Centre moving to the regions?
2013 Belarus National Business Platform subject to public discussion
By Vladimir Khromov
The 2013 event is expected to introduce several novelties, including discussions on the theme of ‘Future Visions of Belarus, or What Kind of Country Are We Building?’ Entrepreneurs are keen to show that they can think beyond their own interests, with consideration for the challenges and risks facing Belarus in 2013.
Inequality exists between the private and public sectors of the economy, with weak mechanisms of antimonopoly control, expensive credit resources, and high regulatory, rents and taxes charged. In addition, there is a lack of highly professional managers. The question of the cost of credit resources and access to finance is one of the most sensitive, according to surveys of entrepreneurs. Debate is heated as to whether credit and monetary resources should be segregated into a separate bloc but experts agree that this is a matter for macroeconomic policy, which should be solved through other instruments.
The agenda of this year’s event has been prepared, including a discussion on the effectiveness of the implementation of decisions made at last year’s gathering, which was entitled ‘Modernisation — Together’. This contained 105 proposals, of which 28 received Government support. Already, 5 have been fully implemented, 9 are underway and 15 are partially fulfilled. Tax cuts have been positively assessed and entrepreneurs are hoping to see the question of provision of leased premises solved. A law entitled ‘On Economic Insolvency (Bankruptcy)’ is being drafted and conditions for real estate developers have been improved.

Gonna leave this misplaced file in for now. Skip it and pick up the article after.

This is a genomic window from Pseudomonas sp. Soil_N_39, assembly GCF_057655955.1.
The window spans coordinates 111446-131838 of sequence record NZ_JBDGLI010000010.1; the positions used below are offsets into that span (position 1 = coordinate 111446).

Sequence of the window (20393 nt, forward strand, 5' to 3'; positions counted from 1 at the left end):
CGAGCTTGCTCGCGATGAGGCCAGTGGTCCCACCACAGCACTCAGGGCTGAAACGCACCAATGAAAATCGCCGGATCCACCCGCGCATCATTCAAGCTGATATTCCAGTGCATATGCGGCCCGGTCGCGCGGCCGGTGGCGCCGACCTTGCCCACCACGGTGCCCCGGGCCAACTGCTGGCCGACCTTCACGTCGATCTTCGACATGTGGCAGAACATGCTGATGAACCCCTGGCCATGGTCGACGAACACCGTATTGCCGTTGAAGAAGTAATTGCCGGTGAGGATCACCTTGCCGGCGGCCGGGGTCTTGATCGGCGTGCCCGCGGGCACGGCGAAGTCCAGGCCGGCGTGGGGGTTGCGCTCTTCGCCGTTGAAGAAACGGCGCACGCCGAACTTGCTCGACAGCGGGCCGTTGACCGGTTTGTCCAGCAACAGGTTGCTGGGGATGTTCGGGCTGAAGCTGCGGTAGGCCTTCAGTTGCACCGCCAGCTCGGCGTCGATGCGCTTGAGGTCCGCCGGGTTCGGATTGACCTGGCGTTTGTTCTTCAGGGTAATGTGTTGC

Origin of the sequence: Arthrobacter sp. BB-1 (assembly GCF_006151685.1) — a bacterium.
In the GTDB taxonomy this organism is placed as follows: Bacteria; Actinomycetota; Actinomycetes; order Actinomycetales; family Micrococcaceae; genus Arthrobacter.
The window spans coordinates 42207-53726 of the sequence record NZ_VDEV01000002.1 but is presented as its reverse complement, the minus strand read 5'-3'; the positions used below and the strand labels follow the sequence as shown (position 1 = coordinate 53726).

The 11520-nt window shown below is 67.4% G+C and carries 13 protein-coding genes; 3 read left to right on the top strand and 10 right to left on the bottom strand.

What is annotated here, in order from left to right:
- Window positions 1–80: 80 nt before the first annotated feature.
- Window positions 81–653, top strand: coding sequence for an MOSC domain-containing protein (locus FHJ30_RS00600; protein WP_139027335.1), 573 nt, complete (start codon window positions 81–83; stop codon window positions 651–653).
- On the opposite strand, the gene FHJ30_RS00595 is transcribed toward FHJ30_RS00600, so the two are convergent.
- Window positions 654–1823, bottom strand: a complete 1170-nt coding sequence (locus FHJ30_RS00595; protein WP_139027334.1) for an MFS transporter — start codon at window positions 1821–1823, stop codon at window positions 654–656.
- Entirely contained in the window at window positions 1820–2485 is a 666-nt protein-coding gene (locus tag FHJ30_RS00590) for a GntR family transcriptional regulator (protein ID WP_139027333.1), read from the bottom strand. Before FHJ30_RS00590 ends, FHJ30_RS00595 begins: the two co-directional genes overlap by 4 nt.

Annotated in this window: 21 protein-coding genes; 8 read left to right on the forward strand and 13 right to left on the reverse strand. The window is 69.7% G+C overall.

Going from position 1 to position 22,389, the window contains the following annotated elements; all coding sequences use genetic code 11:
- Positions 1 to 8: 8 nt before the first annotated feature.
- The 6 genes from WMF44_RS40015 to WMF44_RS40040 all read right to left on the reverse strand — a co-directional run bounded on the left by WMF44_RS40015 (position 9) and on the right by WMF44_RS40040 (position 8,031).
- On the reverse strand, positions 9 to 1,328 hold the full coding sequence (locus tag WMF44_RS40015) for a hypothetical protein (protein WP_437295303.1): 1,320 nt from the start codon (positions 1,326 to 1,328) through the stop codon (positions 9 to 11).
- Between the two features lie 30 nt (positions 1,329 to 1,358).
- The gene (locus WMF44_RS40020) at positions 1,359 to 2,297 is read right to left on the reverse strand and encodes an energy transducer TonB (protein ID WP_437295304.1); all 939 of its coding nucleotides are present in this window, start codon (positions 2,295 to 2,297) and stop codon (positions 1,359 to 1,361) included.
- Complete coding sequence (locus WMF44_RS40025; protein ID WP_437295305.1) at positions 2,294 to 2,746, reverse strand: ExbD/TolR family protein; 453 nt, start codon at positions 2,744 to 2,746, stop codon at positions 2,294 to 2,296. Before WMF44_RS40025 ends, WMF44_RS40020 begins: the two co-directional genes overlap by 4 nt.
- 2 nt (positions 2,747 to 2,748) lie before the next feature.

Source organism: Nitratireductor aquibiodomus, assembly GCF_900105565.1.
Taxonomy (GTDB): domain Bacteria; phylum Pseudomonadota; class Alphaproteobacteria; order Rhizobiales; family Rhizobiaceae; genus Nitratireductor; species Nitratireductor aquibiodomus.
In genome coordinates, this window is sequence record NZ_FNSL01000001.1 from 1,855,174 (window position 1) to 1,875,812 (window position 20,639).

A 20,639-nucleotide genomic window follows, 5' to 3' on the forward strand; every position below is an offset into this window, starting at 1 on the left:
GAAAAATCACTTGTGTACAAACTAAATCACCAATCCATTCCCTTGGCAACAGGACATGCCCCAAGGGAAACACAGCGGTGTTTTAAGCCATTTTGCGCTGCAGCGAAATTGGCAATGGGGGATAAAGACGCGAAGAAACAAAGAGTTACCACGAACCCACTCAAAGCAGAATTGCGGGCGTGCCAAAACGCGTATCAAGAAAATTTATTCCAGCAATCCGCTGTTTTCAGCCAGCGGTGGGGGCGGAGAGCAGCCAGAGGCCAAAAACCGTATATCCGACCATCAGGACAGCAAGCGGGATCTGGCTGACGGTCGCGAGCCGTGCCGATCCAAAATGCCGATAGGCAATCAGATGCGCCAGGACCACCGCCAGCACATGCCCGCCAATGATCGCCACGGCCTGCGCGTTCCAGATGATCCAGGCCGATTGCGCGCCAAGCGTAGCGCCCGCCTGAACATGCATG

“Actually, dozens of questions have been solved,” stresses the Chairman of the Presidium of the Republican Confederation of Entrepreneurship, Vladimir Karyagin. “Of course, much is yet to be done, so we should keep addressing these questions each year.” Last year, the results of decisions made at the 2009 and 2011 Belarus National Business Platform came to fruition, showing that the cycle of adopting relevant legislation takes 2 to 4 years. “This point must also be considered,” emphasises Mr. Karyagin.
Authorities and businesses have sufficient joint decision-making tools, including public advisory boards under ministries and departments. According to experts, one of the most important current instruments for implementing platform ideas is the programme of state support for small and medium-sized businesses for 2013-2015. “Business representatives helped create the document, which is our great achievement and hope, although not all solutions have yet been implemented,” emphasises Mr. Karyagin.
Before the event assembles, an analytical report will be prepared in February, detailing the state of our small and medium-sized businesses. This will be presented to the Government and other authorities before being delivered at the platform. A third Business Optimism Index (IDO) has begun, with respondents asked additional questions regarding platforms and programmes of state support for small and medium-sized businesses. Data will then be included in the final version of the platform.
Mr. Karyagin notes that businesses shape the agenda of the platform, since it must reflect their needs and promote their interests to local authorities. Businesses are moving progressively into the regions, with 95 percent of issues at the platform relating to their functioning.